- The Financial Sector Conduct Authority has filed an urgent application with the High Court to liquidate South African-based JP Markets.
- The company’s bank accounts have been frozen and an investigation is ongoing.
- JP Markets describes itself on its website as a “global Forex powerhouse” and “Africa’s biggest forex broker” and has over 41 000 Facebook followers as well as a number of apparent industry accolades.
The Financial Sector Conduct Authority has filed an urgent application with the High Court to liquidate South African-based forex broker JP Markets amid an ongoing investigation.
According to a statement from the regulator on Wednesday, JP Markets has also had its bank accounts frozen. This follows the company’s licence being provisionally suspended in June.
The regulator warned clients that no activity would be possible from the company’s bank accounts for a fixed period.
“This means that JP Markets will no longer be able to operate on these [bank] accounts and they will remain frozen for a specific duration in terms of legislative parameters,” the FSCA said.
According to the regulator, JP Markets “contravened financial sector laws, including but not limited to running an unlicensed over-the-counter derivatives provider (ODP) business”.
Over-the-counter derivatives are securities usually traded directly through a dealer network, rather than being listed on a central exchange. This means that the parties to the transaction can be exposed to a higher risk.
Risk to clients
The company’s licence was suspended due to “reasonable belief that substantial prejudice to clients or the general public” could occur if JP Markets continued to deliver financial services, the FSCA said.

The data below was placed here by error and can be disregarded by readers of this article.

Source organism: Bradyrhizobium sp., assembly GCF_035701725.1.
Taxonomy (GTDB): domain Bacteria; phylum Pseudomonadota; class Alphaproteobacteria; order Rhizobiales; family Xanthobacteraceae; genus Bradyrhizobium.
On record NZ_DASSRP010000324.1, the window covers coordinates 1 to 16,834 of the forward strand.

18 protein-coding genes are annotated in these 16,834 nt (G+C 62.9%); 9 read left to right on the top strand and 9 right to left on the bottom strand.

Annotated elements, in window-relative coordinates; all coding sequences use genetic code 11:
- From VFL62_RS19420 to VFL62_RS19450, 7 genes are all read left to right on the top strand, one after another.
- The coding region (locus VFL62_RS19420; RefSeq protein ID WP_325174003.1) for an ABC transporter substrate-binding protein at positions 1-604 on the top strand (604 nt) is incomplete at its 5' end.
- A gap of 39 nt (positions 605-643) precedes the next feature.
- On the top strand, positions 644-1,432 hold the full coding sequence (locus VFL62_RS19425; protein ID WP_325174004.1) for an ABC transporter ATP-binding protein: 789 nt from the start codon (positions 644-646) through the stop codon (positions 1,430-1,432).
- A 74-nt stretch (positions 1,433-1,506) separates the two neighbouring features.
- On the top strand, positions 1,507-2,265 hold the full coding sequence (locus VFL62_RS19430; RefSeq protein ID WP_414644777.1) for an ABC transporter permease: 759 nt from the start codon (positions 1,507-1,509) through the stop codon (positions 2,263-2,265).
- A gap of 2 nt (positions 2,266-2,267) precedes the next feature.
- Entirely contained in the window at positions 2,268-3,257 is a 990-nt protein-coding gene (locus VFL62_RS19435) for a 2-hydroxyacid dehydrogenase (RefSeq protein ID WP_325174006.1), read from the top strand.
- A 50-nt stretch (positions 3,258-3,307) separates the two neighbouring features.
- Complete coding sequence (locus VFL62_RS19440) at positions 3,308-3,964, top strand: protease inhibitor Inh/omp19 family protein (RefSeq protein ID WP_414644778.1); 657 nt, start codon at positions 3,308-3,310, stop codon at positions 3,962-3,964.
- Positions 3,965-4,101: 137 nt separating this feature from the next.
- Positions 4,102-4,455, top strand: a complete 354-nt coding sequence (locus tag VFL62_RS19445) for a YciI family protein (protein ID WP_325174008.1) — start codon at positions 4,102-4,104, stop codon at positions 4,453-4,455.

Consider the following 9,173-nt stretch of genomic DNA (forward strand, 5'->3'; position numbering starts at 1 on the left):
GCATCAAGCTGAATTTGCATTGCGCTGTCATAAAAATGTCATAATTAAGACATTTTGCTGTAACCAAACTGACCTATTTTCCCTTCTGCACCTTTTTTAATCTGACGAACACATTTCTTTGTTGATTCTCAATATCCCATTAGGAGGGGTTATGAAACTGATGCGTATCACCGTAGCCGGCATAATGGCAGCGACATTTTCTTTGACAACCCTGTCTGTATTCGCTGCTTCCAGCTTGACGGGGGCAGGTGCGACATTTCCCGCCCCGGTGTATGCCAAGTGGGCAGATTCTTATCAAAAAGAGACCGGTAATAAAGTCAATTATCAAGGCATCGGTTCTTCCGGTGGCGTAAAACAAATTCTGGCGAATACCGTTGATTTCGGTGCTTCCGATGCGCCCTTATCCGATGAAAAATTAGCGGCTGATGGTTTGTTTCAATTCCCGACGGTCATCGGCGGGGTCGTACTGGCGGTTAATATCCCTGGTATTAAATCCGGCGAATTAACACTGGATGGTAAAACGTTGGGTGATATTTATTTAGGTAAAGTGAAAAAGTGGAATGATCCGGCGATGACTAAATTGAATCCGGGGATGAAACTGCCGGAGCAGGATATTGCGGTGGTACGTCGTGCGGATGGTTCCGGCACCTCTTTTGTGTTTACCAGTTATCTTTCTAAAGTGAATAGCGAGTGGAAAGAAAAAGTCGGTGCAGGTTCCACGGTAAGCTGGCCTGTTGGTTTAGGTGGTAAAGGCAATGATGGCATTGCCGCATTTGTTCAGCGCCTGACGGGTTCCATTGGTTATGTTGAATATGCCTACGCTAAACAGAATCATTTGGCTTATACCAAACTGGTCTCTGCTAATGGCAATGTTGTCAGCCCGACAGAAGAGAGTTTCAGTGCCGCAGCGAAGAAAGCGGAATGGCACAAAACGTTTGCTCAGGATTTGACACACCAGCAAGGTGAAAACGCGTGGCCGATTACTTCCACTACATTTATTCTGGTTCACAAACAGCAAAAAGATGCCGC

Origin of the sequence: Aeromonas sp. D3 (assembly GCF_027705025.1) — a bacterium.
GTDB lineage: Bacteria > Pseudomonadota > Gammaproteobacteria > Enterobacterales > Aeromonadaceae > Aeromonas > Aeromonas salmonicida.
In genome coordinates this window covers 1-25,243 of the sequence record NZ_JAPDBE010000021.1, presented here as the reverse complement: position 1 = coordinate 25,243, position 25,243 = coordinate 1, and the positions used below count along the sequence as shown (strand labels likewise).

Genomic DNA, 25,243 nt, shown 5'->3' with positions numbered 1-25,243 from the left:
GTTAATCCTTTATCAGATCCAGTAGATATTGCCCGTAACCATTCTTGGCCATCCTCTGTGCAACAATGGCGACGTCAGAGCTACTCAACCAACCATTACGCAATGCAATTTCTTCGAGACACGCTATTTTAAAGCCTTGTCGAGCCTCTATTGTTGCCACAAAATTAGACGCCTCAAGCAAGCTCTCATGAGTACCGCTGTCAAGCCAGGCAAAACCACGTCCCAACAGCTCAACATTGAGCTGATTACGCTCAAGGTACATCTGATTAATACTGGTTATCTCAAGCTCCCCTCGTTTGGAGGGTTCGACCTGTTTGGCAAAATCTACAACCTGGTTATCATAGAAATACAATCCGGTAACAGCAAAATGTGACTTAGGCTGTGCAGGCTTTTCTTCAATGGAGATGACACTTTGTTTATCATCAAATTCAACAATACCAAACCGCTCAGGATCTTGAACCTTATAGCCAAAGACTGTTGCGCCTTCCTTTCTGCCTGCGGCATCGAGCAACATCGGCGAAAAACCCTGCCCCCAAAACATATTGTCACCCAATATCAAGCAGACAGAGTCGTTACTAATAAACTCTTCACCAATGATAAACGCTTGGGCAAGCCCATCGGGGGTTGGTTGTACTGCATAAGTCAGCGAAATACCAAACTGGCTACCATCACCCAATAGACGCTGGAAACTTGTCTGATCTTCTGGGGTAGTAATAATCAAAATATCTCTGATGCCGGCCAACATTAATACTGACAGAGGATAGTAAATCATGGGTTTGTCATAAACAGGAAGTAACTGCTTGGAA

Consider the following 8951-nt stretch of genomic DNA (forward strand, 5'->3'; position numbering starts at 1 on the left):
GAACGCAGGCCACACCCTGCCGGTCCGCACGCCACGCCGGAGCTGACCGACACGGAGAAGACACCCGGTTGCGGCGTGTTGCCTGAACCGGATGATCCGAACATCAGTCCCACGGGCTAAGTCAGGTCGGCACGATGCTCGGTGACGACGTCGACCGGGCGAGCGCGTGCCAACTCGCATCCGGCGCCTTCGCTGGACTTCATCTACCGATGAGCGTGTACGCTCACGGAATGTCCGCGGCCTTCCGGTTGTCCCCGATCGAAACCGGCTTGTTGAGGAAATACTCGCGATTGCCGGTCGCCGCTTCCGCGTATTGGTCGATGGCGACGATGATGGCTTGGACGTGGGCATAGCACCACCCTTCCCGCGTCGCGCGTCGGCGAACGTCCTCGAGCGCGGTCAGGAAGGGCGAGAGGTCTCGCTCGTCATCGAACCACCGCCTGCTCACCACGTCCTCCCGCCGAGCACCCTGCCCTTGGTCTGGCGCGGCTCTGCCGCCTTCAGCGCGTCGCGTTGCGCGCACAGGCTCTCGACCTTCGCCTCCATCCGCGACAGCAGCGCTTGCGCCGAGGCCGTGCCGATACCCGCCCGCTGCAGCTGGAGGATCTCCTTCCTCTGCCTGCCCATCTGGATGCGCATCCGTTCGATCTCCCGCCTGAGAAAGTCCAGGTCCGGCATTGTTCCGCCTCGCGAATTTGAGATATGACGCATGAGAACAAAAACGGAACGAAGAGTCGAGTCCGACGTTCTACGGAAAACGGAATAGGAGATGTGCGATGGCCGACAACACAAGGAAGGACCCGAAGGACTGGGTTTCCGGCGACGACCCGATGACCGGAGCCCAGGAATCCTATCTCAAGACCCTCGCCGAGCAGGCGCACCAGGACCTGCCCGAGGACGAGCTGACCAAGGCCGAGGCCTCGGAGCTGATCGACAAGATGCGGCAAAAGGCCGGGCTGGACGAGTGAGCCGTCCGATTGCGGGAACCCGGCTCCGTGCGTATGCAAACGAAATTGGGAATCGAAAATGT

It warned the public that derivatives-platform trading is high-risk and suitable only for investors with “the required knowledge, skills and experience”.
“The public should carefully consider whether trading in such financial instruments is suitable for them,” it said.
In June, JP Markets appeared to have taken issue with the suspension. A petition against the sanction – which is no longer available to view – was posted on its social media at the time.
On the company’s website, a licence issued by the Financial Services Board, the FSCA’s predecessor, is dated effective from 2016.
The company describes itself on its website as a “global Forex powerhouse” and “Africa’s biggest forex broker”, and features multiple glowing testimonials from clients as well as a number of industry accolades.
It has over 41 000 followers on its Facebook page.
“One complaint many people have about brokers is that they trade against their clients. Our clients face no such issues,” its profile reads.
An emailed query to JP Markets did not immediately receive a reply. However, an automated response from the company described it as “licensed and regulated by the Financial Services Board, South Africa”.
The reply included a disclaimer that “You may sustain a loss of some or all of your invested capital, therefore, you should not speculate with capital that you cannot afford to lose. You should be aware of all the risks associated with trading on margin.”
Should a detailed response from JP Markets be received, this story will be updated.